On one hand, House Speaker Jase Bolger’s (R-Marshall) $450 million road funding proposal is a step forward in breaking through the transportation funding gridlock that has immobilized the legislature in recent years. However, in bypassing the traditional funding formula, the plan also passes public transportation and gives money to roads only.
We’ll go over the mechanics of the proposal, show how it differs from the traditional funding formula and provide a historical perspective of transportation funding increases in Michigan.
This road funding plan would raise an estimated minimum of $450 million in 2015 to provide much-needed repairs to Michigan’s crumbling roads, though the Michigan Infrastructure and Transportation Association (MITA) states that this falls short of the $2 billion necessary to repair Michigan’s roads and highways. Fund-raising components of the plan include:
- Permanently dedicating 1% of the existing 6% Use Tax Revenue to roads
- Permanently dedicating all available revenue from the existing 6% Sales Tax on gas and diesel to roads
- Repealing a 15-cent-per-gallon tax on diesel fuel and replacing it with a 6% wholesale tax
- Several smaller changes to registration payments and permit fees.
The plan would also repeal the 19-cent-per-gallon tax on unleaded gasoline and replace it with a 6% wholesale tax, which would be revenue neutral for 2015.
The plan differs significantly from previous proposals in that it does not follow the entirety of the Act 51 formula, which controls how state transportation dollars are appropriated to various state and local agencies. Per Act 51, the Michigan Transportation Fund is the main collector for this money, primarily a combination of registration fees and motor fuel taxes. The Act first distributes money to several programs and funds, including MDOT Administration and Planning, grants that go to fixing bridges and rail crossings, an Economic Development Fund, and the Comprehensive Transportation Fund, which funds public transportation in the state. The remaining balance is divided between County Road Commissions (39.1%) Cities and Villages (21.8%) and State Trunklines (39.1%). The new plan funnels most of the $450 million to this second section, skipping the programs, funds (including public transportation and MDOT administration) and grants to which Act 51 provides funds. Pending House legislation included in the plan pass only 18% of this new revenue through the full formula, generating approximately an additional $6.9 million for the Comprehensive Transportation Fund. This excludes up to $31 million that would go to the Comprehensive Transportation Fund if the entire $450 million went through the full formula.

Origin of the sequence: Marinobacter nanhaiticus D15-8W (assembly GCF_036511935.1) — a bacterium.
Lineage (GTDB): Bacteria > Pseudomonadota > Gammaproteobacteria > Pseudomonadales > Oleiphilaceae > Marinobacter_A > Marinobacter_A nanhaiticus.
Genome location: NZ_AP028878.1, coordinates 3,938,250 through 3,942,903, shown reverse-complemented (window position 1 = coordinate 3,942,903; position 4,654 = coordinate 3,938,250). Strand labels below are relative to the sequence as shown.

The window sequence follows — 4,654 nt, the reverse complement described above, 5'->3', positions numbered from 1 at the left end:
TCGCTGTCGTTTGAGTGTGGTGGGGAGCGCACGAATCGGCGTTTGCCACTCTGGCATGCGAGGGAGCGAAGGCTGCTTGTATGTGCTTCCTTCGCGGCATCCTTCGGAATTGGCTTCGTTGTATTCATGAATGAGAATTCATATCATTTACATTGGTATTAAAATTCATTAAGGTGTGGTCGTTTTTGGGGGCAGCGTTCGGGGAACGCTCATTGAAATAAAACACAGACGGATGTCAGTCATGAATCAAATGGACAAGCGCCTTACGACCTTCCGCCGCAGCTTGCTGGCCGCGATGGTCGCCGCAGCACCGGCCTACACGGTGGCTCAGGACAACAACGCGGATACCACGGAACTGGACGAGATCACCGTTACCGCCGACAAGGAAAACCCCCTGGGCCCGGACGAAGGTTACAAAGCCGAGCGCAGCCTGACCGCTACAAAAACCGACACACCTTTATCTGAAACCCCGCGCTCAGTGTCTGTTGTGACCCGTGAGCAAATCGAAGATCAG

Several legislators have expressed concern about the proposal bypassing public transportation. At last week’s Kent County Legislative Lunch, Representative Brandon Dillon (D-Grand Rapids) said bypassing MDOT’s administration and planning could lead to transportation decisions lacking in professional judgment. “It is critically important that we don’t let the process be handled by politicians,” Dillon said. Representative Rob VerHeulen (R-Walker) said that MDOT’s planning and engineering expertise makes them the best entity to make transportation decisions.
This proposal’s public transportation approach is nothing new. A transportation funding increase (PA 83) passed by the legislature in 1997 raised $307.6 million, but it was used only for roads, and not public transportation. So, when was the last time public transportation (through the Comprehensive Transportation Fund) received an increase? Here are a few hints: That year, the Macintosh II debuted with an optional color display, the Bangles topped the charts with Walk Like an Egyptian, the Soviet Union was still testing nuclear weapons, and a gallon of gas hovered at just below one dollar. The year was 1987, when PA 236 dedicated a portion of the auto-related sales tax to public transportation.
Michigan’s roads desperately need to be fixed, and the Speaker’s proposal–while it provides less than half of what is needed per year to get our roads in good condition–would make progress toward that goal. But roads are only part of the problem. Michigan’s public transportation system has lagged behind comparable states for decades due to inadequate funding. Legislators have to decide whether funding roads for most users or funding roads and public transportation for all users is the best use of the state’s money.
The benefits of public transportation go far beyond the service line to reinvigorate communities and businesses and provide accessible and equitable transportation options to every individual in Michigan. It’s been 27 years and counting since the legislature passed a substantial increase in funding for public transportation. For Michigan to complete its comeback, better public transportation has to be an integral part.
Written by: Jeff Prygoski, Fellow, Transportation for Michigan